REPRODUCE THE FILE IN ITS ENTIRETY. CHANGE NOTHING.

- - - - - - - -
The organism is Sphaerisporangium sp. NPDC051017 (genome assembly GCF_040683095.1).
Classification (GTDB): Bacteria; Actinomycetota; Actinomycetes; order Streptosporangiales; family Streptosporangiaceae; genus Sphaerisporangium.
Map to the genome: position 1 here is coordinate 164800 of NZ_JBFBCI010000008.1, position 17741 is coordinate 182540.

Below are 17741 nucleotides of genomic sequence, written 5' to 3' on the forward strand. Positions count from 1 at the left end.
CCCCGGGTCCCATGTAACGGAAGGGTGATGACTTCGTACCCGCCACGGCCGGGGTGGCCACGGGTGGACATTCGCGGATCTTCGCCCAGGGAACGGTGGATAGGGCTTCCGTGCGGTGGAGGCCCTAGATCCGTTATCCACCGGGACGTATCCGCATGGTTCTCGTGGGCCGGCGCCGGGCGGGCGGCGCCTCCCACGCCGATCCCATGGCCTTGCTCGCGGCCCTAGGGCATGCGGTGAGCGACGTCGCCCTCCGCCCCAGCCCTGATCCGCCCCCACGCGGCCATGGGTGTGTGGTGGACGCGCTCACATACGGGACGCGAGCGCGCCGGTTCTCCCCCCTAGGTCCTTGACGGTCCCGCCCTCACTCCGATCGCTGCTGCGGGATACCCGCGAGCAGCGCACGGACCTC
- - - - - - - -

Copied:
The organism is Sphaerisporangium sp. NPDC051017 (genome assembly GCF_040683095.1).
Classification (GTDB): Bacteria; Actinomycetota; Actinomycetes; order Streptosporangiales; family Streptosporangiaceae; genus Sphaerisporangium.
Map to the genome: position 1 here is coordinate 164800 of NZ_JBFBCI010000008.1, position 17741 is coordinate 182540.

Below are 17741 nucleotides of genomic sequence, written 5' to 3' on the forward strand. Positions count from 1 at the left end.
CCCCGGGTCCCATGTAACGGAAGGGTGATGACTTCGTACCCGCCACGGCCGGGGTGGCCACGGGTGGACATTCGCGGATCTTCGCCCAGGGAACGGTGGATAGGGCTTCCGTGCGGTGGAGGCCCTAGATCCGTTATCCACCGGGACGTATCCGCATGGTTCTCGTGGGCCGGCGCCGGGCGGGCGGCGCCTCCCACGCCGATCCCATGGCCTTGCTCGCGGCCCTAGGGCATGCGGTGAGCGACGTCGCCCTCCGCCCCAGCCCTGATCCGCCCCCACGCGGCCATGGGTGTGTGGTGGACGCGCTCACATACGGGACGCGAGCGCGCCGGTTCTCCCCCCTAGGTCCTTGACGGTCCCGCCCTCACTCCGATCGCTGCTGCGGGATACCCGCGAGCAGCGCACGGACCTC